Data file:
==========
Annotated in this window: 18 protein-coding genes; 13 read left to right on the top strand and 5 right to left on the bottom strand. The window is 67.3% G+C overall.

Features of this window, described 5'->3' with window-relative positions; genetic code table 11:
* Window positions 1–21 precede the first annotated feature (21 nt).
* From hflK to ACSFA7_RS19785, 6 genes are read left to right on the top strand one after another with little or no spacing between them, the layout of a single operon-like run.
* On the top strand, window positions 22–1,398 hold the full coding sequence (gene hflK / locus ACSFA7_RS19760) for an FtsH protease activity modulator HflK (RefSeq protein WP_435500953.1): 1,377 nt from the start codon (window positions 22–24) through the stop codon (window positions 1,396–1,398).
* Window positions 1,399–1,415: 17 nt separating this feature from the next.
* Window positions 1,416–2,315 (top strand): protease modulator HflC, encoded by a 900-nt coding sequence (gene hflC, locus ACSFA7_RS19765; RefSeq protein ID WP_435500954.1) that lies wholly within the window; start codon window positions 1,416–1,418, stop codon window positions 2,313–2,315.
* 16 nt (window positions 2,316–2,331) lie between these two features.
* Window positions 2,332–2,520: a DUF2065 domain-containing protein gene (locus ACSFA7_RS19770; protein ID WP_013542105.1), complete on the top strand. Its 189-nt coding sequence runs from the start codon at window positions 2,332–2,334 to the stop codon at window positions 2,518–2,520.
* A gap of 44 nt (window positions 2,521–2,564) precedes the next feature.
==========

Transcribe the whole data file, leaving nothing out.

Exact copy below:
Annotated in this window: 18 protein-coding genes; 13 read left to right on the top strand and 5 right to left on the bottom strand. The window is 67.3% G+C overall.

Features of this window, described 5'->3' with window-relative positions; genetic code table 11:
* Window positions 1–21 precede the first annotated feature (21 nt).
* From hflK to ACSFA7_RS19785, 6 genes are read left to right on the top strand one after another with little or no spacing between them, the layout of a single operon-like run.
* On the top strand, window positions 22–1,398 hold the full coding sequence (gene hflK / locus ACSFA7_RS19760) for an FtsH protease activity modulator HflK (RefSeq protein WP_435500953.1): 1,377 nt from the start codon (window positions 22–24) through the stop codon (window positions 1,396–1,398).
* Window positions 1,399–1,415: 17 nt separating this feature from the next.
* Window positions 1,416–2,315 (top strand): protease modulator HflC, encoded by a 900-nt coding sequence (gene hflC, locus ACSFA7_RS19765; RefSeq protein ID WP_435500954.1) that lies wholly within the window; start codon window positions 1,416–1,418, stop codon window positions 2,313–2,315.
* 16 nt (window positions 2,316–2,331) lie between these two features.
* Window positions 2,332–2,520: a DUF2065 domain-containing protein gene (locus ACSFA7_RS19770; protein ID WP_013542105.1), complete on the top strand. Its 189-nt coding sequence runs from the start codon at window positions 2,332–2,334 to the stop codon at window positions 2,518–2,520.
* A gap of 44 nt (window positions 2,521–2,564) precedes the next feature.